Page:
Friday, November 18, 2022

European Commission extends deadline for Microsoft-ActivisionBlizzard merger review by 10 days, presumably at parties' request: potential harbinger of positive outcome

Today the European Commission announced the extension of its deadline for the merger review of Microsoft's $69 billion acquisition of Activision Blizzard King by 10 working days to April 11, 2023. According to the website of the EC's Directorate General for Competition (DG COMP), this decision was made under Article 10(3)2 of the EU's Merger Regulation.

In my interpretation of the statute, the basis must have been a request by the notifying parties:

  • If formal commitments are offered, the deadline is extended by 15 (not 10 as here) working days, and only if such commitments are offered at least 55 working days after the initiation of proceedings. Here, it's clearly too early for that: the transaction was notified on September 30, and Phase 2 began last week.

  • The second subparagraph of Article 10(3) allows for an extension of up to 20 working days at the request of the notifying parties, provided that such request is made "not later than 15 working days after the initiation of [Phase 2] proceedings." Also, the commission can always agree on such extension with the parties.

Extensions under the second subparagraph (which are requested by the parties or agreed upon by the Commission and the parties) do not require any formal offer of commitments, nor does anything prevent parties from offering commitments and (previously or subsequently) requesting (or agreeing with the Commission on) an extension.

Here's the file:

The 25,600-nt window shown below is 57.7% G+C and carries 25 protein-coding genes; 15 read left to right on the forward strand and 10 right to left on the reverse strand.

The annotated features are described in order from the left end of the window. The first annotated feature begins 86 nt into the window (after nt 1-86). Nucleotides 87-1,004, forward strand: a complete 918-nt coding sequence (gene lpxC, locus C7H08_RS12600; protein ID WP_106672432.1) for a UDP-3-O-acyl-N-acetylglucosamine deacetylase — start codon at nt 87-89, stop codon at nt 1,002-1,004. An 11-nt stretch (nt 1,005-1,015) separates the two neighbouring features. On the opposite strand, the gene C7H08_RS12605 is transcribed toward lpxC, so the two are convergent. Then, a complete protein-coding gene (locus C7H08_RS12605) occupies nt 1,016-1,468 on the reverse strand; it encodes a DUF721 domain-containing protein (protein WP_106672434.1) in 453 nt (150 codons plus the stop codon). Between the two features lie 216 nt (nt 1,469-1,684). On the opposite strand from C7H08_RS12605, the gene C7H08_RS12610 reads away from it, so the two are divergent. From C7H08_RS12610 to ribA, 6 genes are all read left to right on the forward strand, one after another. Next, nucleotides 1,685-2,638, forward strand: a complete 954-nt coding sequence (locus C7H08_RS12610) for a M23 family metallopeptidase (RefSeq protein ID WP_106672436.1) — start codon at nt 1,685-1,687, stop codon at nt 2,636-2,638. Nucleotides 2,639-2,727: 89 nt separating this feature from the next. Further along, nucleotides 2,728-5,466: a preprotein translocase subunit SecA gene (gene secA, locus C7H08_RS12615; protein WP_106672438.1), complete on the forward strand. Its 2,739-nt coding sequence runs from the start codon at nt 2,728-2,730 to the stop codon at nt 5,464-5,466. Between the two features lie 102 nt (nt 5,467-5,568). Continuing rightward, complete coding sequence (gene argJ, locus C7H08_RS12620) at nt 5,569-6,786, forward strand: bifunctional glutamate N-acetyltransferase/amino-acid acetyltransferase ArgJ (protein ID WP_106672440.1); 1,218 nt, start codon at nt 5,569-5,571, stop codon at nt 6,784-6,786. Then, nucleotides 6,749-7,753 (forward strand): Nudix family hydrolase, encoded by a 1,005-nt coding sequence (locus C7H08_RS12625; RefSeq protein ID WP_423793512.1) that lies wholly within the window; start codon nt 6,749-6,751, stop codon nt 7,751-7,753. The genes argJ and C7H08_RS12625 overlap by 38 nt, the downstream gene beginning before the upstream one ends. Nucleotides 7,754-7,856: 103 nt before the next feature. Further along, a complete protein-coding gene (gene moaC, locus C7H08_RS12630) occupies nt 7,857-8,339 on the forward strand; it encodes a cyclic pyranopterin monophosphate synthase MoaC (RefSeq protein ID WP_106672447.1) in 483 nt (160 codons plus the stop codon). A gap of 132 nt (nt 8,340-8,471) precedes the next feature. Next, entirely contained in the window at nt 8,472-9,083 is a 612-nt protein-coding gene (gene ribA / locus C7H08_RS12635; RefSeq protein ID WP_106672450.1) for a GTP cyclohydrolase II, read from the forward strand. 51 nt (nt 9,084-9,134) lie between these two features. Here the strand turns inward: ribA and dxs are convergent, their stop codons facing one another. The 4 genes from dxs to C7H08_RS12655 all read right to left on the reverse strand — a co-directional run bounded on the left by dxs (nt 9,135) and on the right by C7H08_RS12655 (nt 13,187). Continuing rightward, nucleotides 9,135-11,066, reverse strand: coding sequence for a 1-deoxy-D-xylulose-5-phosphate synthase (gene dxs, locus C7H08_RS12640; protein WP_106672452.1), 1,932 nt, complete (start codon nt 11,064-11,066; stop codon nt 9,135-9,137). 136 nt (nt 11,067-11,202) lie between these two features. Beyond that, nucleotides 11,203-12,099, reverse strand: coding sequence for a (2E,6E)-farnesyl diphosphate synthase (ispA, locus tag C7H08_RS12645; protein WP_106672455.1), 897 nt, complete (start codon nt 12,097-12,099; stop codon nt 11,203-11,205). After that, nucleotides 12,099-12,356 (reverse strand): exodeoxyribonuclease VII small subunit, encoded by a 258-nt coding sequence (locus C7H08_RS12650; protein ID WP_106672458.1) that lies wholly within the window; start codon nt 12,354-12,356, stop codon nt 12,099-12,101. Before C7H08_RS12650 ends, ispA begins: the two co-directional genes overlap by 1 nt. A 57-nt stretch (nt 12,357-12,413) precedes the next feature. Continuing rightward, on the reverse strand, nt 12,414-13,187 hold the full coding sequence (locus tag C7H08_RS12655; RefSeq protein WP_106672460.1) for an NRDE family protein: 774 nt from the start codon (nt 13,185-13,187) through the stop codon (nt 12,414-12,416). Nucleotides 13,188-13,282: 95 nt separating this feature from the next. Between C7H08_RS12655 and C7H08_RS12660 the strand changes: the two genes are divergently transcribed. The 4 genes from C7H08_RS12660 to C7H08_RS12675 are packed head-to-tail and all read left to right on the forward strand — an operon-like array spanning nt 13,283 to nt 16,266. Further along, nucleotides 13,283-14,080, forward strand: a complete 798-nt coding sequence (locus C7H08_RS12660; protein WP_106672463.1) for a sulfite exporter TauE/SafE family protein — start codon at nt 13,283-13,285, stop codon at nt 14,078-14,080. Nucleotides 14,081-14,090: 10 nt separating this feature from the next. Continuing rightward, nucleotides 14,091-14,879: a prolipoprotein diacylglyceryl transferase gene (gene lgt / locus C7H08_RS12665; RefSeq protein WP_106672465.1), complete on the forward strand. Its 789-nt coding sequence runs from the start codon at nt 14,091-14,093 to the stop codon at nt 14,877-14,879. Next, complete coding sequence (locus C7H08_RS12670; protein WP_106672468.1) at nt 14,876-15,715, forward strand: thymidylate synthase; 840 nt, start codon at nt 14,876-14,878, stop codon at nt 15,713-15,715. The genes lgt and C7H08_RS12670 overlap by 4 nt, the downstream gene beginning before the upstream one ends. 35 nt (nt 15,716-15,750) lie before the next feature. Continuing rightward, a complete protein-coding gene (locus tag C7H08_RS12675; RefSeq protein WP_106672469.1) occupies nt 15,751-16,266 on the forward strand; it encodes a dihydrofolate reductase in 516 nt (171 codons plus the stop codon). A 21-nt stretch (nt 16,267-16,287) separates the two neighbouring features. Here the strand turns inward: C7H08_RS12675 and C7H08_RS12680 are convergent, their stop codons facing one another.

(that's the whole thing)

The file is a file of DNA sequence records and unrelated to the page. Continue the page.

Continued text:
A few days ago, Microsoft Gaming CEO Phil Spencer restated in the clearest and most specific terms to date that Microsoft is prepared to provide reasonable assurances to Sony regarding the continued availability of Activision's Call of Duty on the PlayStation. While Microsoft did not offer commitments during Phase 1, the combination of today's procedural announcement by the Commission and Microsoft's apparent willingness to find a solution makes me--an app developer who has complained over Apple's and Google's app distribution terms--hopeful that we will indeed see a mobile app store by Microsoft that could pose a formidable challenge to Google's and Apple's app store monopolies. According to a court filing by Epic Games, Google was afraid of Activision Blizzard King working on an Android app store of its own.

It is my personal opinion that Microsoft-ActivisionBlizzard is a case for unconditional clearance: the issues are numerical (mind-boggling numbers), not legal. Also, the Commission has sometimes cleared mergers not on the basis of formal commitments but public statements that satisfactorily addressed the Commission's concerns. That is a compromise between unconditional and formally conditional clearance. There are various possible outcomes here. It's too early to tell what the result will be in this case, but at least for now I just can't see why the extension of the deadline by 10 working days would be bad news (unless you're Google and want to renew your $360 million three-year deal with Activision Blizzard King).